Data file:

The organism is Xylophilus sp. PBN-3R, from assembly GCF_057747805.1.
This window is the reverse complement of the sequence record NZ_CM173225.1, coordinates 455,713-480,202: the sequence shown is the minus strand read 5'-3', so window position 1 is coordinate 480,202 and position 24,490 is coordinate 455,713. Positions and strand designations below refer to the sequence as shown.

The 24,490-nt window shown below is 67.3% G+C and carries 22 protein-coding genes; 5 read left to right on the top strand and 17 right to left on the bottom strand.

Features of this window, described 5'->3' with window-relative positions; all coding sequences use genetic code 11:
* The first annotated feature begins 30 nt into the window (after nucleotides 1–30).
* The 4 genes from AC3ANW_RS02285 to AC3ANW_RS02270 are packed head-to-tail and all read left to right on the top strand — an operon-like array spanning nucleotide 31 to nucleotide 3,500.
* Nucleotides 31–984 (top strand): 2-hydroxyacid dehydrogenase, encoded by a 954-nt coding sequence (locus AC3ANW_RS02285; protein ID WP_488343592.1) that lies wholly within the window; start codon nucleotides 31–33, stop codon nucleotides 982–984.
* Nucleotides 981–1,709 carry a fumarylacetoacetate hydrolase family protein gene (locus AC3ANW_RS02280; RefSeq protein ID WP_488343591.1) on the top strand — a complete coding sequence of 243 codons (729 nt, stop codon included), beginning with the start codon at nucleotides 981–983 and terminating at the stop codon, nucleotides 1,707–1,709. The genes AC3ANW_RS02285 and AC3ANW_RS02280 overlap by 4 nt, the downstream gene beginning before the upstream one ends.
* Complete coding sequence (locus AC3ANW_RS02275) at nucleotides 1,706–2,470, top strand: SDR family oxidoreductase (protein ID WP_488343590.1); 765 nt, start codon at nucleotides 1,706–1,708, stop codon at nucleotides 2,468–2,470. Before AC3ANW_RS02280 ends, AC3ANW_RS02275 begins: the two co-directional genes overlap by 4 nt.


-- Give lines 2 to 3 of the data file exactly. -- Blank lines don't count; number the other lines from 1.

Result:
This window is the reverse complement of the sequence record NZ_CM173225.1, coordinates 455,713-480,202: the sequence shown is the minus strand read 5'-3', so window position 1 is coordinate 480,202 and position 24,490 is coordinate 455,713. Positions and strand designations below refer to the sequence as shown.

The 24,490-nt window shown below is 67.3% G+C and carries 22 protein-coding genes; 5 read left to right on the top strand and 17 right to left on the bottom strand.